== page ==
What to Consider Before Moving a Barn

When America was founded, Thomas Jefferson believed it would become a country whose local farmers gave it complete independence and freedom. And, although the family farm is less common than it once was, barns are still a crucial part of many farming operations—and of the American landscape.

Whether your barn has historic value or is just a practical part of your farm, it’s important to be able to relocate it properly so you can use it for years to come.

We’ve put together this essential guide to moving a barn the right way. Read on to find out what you need to consider before a barn relocation.

1. Condition of the Barn

How old the barn is and the condition that it’s in will determine your approach to moving it. However, older barns aren’t necessarily more fragile.

Barns built prior to 1900 often used stronger beams because there were enough individual virgin-growth trees to build with. Old barns, therefore, usually used fewer parts, but stronger ones, which makes them easier to transport today. As old-growth forests disappeared and younger trees were used more for building, barns became more prone to collapse.

No matter the age or construction of the barn, you’ll still want to check what condition it’s in before the move. If there is damage from insects or water, this will affect your approach to moving it.

2. Distance of the Move

For short moves, it can make sense to move the entire barn as one piece. But for longer moves, this may actually not be the best choice. In fact, most of the time, it’s best to take the barn apart for the move. This is the safest option, but it does require specific equipment and construction knowledge.

When moving a historic barn, you’ll also want to consider the significance of its location before you move it. A short move to a permanent location is sometimes necessary to preserve the barn. However, you may want to avoid moving it too far from its original historic location, if at all possible.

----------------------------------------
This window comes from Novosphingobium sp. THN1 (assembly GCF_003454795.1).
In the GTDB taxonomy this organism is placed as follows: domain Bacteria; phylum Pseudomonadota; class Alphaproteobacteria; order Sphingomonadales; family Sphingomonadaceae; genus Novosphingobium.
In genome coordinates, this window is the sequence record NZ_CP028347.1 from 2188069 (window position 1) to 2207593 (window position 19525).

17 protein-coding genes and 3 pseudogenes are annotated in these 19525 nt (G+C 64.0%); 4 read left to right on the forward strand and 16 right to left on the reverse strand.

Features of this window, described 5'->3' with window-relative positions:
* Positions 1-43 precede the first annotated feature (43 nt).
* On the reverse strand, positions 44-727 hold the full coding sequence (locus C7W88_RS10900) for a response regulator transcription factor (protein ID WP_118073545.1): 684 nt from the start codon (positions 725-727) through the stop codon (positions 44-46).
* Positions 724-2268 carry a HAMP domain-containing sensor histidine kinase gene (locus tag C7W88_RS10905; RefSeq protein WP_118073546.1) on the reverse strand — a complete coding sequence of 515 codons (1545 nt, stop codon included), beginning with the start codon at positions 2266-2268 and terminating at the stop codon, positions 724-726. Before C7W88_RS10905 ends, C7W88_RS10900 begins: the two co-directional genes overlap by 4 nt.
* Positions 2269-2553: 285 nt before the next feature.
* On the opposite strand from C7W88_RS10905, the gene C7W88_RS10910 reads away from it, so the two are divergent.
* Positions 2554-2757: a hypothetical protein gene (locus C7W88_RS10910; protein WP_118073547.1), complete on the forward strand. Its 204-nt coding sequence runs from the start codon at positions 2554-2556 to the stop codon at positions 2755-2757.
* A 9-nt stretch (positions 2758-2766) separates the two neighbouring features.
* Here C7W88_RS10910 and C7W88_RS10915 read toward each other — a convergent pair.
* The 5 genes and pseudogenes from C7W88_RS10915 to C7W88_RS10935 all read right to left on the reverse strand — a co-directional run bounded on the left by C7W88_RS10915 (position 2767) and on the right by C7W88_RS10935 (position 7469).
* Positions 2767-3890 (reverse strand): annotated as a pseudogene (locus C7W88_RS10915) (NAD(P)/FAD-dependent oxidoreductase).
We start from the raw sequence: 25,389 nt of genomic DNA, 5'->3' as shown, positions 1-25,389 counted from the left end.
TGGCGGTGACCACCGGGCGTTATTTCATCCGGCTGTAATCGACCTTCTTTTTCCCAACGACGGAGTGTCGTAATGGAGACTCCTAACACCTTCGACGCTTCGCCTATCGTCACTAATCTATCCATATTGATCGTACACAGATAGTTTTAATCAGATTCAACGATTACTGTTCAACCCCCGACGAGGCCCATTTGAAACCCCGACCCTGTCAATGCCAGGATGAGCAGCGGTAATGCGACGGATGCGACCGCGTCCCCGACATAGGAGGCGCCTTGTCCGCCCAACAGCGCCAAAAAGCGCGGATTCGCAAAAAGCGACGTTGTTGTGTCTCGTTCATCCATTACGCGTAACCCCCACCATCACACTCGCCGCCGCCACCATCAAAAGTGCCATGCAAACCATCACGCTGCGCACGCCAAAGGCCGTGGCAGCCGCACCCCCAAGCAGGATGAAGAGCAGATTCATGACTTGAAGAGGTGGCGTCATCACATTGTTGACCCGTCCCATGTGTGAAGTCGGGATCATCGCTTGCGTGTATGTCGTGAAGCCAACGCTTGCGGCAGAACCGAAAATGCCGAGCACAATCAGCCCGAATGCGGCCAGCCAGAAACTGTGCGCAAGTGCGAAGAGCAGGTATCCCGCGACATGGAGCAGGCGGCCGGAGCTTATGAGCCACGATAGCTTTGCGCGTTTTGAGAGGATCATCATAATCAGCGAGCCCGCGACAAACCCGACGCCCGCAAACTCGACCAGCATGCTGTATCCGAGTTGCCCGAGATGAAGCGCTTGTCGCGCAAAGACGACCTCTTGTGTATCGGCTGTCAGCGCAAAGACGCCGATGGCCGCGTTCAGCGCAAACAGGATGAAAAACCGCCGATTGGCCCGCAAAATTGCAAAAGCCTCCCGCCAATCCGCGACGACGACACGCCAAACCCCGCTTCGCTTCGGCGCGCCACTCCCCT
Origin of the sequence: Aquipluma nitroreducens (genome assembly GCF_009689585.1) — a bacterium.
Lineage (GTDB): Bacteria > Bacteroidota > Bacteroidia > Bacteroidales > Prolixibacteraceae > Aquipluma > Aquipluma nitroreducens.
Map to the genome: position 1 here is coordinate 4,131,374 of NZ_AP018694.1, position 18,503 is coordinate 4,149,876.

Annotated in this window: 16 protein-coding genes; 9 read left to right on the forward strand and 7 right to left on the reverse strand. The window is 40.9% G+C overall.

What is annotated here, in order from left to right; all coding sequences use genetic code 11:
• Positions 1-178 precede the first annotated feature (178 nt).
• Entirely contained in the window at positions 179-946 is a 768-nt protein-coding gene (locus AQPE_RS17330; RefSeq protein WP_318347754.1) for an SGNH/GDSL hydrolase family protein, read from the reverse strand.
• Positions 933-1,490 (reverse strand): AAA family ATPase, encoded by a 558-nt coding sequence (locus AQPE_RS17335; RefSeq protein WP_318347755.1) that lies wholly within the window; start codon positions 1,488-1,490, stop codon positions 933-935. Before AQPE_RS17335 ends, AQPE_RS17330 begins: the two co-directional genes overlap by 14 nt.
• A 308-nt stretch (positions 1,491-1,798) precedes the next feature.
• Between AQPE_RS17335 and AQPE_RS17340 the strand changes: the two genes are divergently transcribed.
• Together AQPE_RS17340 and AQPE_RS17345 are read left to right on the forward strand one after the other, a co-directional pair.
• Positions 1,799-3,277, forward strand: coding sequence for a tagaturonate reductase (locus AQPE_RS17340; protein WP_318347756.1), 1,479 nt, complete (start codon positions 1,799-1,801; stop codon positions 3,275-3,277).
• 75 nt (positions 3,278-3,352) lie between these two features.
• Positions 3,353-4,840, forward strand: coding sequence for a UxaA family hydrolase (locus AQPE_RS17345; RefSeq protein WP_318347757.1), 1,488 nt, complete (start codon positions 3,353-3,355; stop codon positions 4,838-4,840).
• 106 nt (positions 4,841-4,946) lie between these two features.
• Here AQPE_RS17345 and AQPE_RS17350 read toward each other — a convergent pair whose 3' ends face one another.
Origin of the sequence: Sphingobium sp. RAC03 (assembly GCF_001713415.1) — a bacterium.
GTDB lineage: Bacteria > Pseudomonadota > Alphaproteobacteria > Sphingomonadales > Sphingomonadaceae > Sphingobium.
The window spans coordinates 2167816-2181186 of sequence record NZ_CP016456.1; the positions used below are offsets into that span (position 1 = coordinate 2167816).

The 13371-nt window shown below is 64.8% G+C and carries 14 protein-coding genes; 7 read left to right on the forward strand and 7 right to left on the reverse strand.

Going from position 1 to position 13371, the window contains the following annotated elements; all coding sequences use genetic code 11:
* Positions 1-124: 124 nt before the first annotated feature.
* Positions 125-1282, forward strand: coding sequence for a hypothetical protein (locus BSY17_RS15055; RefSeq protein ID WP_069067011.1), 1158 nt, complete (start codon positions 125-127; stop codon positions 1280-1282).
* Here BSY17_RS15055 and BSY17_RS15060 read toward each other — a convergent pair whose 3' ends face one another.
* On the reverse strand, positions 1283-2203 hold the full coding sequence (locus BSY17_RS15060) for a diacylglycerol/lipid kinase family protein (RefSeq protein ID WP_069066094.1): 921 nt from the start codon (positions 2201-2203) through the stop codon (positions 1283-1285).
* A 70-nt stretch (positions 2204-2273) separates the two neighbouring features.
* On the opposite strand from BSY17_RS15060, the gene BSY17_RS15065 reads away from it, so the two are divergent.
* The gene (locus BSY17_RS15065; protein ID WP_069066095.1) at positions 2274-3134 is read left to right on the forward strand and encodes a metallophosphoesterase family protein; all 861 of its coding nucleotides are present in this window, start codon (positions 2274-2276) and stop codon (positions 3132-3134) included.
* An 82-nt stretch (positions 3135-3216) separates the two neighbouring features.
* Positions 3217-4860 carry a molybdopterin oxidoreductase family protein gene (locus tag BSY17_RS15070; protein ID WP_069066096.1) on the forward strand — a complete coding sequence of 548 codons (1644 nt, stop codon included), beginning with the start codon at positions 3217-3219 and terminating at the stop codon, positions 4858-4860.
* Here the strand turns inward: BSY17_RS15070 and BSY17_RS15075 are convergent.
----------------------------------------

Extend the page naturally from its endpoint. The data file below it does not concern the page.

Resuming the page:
For example, certain barn styles are attached to certain places. When people would settle parts of America from other countries, the barn styles in those areas reflected the architecture of their homelands. Keeping a historic barn in its original region means that significance won’t be lost.

3. Storage Options

If you’re going to move a barn by taking it apart, you may need to store it for a time before it can be put up in its new location.

Be sure that you plan ahead so you don’t end up with timbers sitting out in the elements. It’s best to store barn parts with a bit of space in between them for air to flow, covered with a metal roof, and raised off of the ground.

Final Thoughts on Moving a Barn

If you plan your barn move ahead of time, you won’t run into hassles along the way. From material condition to history to distance, take into account these major factors before moving a barn, so it will be functional for years to come.

Of course, you’ll also need to have the right equipment on hand. Hevi-Haul products have been trusted by professionals for structural moves for years. So, you can count on us to have the right products to make your barn move go smoothly—check out our options here.